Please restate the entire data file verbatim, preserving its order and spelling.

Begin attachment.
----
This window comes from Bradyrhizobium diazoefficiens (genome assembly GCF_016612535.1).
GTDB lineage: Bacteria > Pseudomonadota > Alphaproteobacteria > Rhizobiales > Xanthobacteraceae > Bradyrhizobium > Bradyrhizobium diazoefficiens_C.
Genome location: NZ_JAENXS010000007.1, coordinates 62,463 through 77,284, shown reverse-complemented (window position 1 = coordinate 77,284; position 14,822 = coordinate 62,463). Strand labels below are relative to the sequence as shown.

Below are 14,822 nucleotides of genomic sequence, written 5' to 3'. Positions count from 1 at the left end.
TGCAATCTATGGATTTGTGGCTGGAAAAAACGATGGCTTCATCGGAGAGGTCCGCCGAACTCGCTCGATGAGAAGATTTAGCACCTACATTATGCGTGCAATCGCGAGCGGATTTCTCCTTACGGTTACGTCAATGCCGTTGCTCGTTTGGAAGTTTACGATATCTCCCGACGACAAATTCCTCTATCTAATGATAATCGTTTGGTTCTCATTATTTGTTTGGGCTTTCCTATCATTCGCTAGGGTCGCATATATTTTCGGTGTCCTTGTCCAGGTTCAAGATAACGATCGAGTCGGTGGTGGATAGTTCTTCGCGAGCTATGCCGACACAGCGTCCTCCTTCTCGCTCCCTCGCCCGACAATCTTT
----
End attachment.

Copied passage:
This window comes from Bradyrhizobium diazoefficiens (genome assembly GCF_016612535.1).
GTDB lineage: Bacteria > Pseudomonadota > Alphaproteobacteria > Rhizobiales > Xanthobacteraceae > Bradyrhizobium > Bradyrhizobium diazoefficiens_C.
Genome location: NZ_JAENXS010000007.1, coordinates 62,463 through 77,284, shown reverse-complemented (window position 1 = coordinate 77,284; position 14,822 = coordinate 62,463). Strand labels below are relative to the sequence as shown.

Below are 14,822 nucleotides of genomic sequence, written 5' to 3'. Positions count from 1 at the left end.
TGCAATCTATGGATTTGTGGCTGGAAAAAACGATGGCTTCATCGGAGAGGTCCGCCGAACTCGCTCGATGAGAAGATTTAGCACCTACATTATGCGTGCAATCGCGAGCGGATTTCTCCTTACGGTTACGTCAATGCCGTTGCTCGTTTGGAAGTTTACGATATCTCCCGACGACAAATTCCTCTATCTAATGATAATCGTTTGGTTCTCATTATTTGTTTGGGCTTTCCTATCATTCGCTAGGGTCGCATATATTTTCGGTGTCCTTGTCCAGGTTCAAGATAACGATCGAGTCGGTGGTGGATAGTTCTTCGCGAGCTATGCCGACACAGCGTCCTCCTTCTCGCTCCCTCGCCCGACAATCTTT